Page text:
Tony Tan was party to the much talked about "slapping incident", publicly aired for the first time in Goh Chok Tong's 2003 National Day Speech, and documented on page 150 of Ross Worthington's book "Governance in Singapore", Publisher: Taylor & Francis, Inc, Dec 2002:
"A major issue that has shaped bureaucratic/ministerial relationships for much of the past 10 years is the place and power of Lee Hsien Loong within the ministry and his possible future. While Lee has many supporters, he has also alienated many because of what is seen as his arrogance and the autonomy he demonstrates in his relationship with other cabinet ministers; characteristics which, seven years after he joined the cabinet under Goh's sponsorship, he had not curbed. One significant example of this was consistently reported by several respondents.
In 1990, an incident occurred in a pre-cabinet meeting which was the beginning of entrenching further among the many in the core executive, resistance to Lee Hsien Loong's long term ambitions for prime ministership.
Prior to this meeting Lee Hsien Loong had gone to the office of Richard Hu, the Minister of Finance, and removed a number of files without Hu's permission. At that time Lee's office was on the 48th floor of what is now Temasek Tower and Hu's was on the 50th floor. At the pre-cabinet meeting Hu took Lee to task for doing this and was supported by Tony Tan.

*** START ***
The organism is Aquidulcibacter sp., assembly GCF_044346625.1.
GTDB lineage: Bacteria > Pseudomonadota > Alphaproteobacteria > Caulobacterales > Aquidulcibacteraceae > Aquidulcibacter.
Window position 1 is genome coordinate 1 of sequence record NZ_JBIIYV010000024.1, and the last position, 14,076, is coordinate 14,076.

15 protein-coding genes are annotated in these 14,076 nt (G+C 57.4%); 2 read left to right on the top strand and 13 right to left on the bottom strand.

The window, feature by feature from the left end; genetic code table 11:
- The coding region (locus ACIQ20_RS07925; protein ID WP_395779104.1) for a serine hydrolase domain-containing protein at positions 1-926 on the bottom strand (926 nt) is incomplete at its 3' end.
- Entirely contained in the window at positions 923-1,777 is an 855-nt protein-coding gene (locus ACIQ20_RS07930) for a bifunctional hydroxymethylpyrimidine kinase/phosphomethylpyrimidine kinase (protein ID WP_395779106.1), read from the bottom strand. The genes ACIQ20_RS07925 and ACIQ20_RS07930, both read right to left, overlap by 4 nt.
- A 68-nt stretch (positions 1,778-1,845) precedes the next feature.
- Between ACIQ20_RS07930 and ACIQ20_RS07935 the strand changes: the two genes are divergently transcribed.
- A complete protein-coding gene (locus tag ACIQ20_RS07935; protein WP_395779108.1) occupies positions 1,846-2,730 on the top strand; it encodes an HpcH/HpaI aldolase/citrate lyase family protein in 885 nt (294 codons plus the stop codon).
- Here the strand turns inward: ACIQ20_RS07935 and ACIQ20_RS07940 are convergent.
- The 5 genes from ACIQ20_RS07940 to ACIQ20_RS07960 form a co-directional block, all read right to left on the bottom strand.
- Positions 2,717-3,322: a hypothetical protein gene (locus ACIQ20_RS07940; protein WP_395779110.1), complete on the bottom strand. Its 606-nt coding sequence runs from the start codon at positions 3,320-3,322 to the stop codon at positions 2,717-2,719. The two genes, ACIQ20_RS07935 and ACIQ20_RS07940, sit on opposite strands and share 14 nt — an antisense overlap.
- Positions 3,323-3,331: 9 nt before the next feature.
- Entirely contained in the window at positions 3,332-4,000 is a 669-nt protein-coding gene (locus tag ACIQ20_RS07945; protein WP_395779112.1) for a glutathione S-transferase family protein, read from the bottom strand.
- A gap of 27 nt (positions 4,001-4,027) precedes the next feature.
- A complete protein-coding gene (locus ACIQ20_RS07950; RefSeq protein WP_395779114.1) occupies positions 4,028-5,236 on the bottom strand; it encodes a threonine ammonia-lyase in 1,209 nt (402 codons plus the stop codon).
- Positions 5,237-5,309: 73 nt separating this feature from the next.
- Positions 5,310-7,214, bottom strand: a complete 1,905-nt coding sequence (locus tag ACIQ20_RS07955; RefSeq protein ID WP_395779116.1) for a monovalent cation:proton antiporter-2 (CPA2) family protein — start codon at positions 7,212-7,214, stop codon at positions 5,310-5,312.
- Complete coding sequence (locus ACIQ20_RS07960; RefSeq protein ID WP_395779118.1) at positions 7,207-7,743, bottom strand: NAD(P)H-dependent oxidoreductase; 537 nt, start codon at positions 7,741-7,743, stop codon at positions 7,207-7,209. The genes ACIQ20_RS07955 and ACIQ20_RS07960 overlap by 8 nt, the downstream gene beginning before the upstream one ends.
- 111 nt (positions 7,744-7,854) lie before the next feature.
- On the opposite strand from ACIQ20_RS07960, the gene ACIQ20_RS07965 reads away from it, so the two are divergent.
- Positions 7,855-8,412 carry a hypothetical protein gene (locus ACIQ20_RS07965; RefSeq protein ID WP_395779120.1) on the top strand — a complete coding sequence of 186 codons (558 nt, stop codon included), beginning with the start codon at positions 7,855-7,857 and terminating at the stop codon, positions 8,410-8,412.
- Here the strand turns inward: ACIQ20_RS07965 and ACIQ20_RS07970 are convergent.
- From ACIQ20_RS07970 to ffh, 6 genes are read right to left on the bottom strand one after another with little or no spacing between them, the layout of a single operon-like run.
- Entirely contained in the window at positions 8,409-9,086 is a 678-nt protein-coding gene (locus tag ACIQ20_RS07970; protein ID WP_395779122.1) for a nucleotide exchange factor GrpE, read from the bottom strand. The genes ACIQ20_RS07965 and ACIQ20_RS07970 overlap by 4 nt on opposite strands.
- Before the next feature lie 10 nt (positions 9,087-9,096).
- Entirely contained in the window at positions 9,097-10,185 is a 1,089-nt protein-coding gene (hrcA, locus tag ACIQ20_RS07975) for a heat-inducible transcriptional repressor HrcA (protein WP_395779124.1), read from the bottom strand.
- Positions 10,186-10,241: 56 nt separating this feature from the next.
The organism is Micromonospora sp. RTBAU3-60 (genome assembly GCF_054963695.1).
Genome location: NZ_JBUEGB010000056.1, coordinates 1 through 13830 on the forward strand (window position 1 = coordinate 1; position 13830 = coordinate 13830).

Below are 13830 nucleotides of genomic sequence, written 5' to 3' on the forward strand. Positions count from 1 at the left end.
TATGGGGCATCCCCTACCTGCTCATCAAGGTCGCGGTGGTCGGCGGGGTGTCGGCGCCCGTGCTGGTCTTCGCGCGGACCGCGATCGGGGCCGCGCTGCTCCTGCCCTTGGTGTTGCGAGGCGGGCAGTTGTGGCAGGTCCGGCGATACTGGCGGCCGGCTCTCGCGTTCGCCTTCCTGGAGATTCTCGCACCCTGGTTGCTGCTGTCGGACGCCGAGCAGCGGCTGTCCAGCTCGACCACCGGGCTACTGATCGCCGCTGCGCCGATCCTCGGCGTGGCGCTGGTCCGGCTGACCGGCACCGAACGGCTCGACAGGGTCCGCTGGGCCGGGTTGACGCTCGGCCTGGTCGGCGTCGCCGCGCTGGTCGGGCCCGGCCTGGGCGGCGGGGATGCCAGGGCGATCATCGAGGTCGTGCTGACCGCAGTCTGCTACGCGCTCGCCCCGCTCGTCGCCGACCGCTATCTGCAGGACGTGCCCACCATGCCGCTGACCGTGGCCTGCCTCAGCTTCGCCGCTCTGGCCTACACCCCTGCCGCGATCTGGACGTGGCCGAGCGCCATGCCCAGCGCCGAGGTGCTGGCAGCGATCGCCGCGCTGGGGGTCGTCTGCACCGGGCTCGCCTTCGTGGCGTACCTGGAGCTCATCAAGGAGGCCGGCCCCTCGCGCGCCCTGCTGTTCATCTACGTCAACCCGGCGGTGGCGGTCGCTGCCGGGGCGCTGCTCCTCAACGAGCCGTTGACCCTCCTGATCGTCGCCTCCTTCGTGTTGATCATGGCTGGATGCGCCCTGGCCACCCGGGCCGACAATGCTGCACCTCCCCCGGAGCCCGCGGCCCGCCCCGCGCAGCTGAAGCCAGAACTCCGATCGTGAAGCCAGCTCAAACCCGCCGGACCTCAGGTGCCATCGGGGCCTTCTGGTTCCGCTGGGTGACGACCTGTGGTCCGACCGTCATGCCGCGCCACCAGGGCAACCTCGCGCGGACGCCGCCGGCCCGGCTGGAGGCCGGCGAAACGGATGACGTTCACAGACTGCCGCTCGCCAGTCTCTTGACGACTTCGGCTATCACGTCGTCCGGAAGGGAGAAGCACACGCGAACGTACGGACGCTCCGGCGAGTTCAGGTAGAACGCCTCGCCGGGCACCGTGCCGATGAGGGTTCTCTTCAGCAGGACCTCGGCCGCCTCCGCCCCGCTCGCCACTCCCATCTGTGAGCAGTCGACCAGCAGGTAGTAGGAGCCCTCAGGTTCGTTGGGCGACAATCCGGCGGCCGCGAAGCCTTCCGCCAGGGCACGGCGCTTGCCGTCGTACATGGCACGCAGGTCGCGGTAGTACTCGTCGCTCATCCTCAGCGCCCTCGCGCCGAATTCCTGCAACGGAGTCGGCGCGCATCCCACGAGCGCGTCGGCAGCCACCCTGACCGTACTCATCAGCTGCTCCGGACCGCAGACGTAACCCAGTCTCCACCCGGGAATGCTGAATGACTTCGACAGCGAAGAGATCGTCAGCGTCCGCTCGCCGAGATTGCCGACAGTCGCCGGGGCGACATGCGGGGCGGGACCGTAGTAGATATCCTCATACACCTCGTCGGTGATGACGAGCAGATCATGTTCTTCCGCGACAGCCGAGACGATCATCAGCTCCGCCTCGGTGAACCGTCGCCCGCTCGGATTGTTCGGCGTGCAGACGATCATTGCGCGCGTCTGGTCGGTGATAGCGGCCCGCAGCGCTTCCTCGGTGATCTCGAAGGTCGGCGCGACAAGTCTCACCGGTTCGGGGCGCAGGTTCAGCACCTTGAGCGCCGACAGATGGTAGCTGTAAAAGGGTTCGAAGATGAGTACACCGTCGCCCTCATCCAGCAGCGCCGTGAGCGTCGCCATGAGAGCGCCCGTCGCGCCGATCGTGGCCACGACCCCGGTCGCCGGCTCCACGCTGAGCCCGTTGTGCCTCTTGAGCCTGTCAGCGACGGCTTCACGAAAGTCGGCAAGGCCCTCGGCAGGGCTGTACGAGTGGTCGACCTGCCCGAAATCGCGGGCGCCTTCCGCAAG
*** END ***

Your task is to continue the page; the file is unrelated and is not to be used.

Lee's response was aggressive and insulting, he directly insulted Tan and Hu, a man of his father's age. This was a double insult to Hu, who was Lee's superior in cabinet and a person of an age who should of itself deserve respect in Chinese society.
Suppiah Dhanabalan intervened and chastised Lee for his behaviour, demanding that he apologise to Hu, withdraw his remarks and not interfere in other minister's portfolios. A heated exchange occurred into which a number of other issues intruded and eventually Lee lost his temper, and reportedly reached across the table and slapped Dhanabalan across the face. This caused an uproar in the cabinet and Lee was severely chastised by Goh Chok Tong. Dhanabalan stormed out of the room and did not return for some time. Lee, in response to a demand from Goh, subsequently apologised to Dhanabalan, Hu and Tan.
Hu, Dhanabalan and Tan all initially stated that they would leave the cabinet as a result of this incident. Goh later took up the matter with Lee Kuan Yew who reportedly verbally thrashed his son over the matter. This was apparently followed by a more sober, educational but equally critical assessment from Lee Hsien Loong's mother, a talented though background political adviser. Lee Kuan Yew reportedly met later that day with Hu, Tan and Dhanabalan apologised for his son's behaviour and requested that they not resign, supported by a similar request from Goh Chok Tong.
All held out for some time, but eventually Hu agreed to stay, but Dhanabalan and Tan both resolved to leave. This they did the following August 1991 elections, all without a public word against Lee Hsien Loong, continuing to subscribe to the tenet of all secrets staying within the PAP family."
Tony Tan was Lee Kuan Yew's first choice to be his successor. After his resignation, he returned to banking to run the Overseas Chinese Banking Corporation.
In 1992, Lee Hsien Loong was diagnosed with lymphoma, but was pronounced cured after two years of treatment. B.G. Lee told reporters that when he fell ill, it is claimed he advised Goh Chok Tong to bring in Tony Tan to strengthen the cabinet. On June 28, 1995 Goh announced that the PAP's 55-year-old chairman, Tony Tan, would become a Deputy Prime Minister and Defense Minister.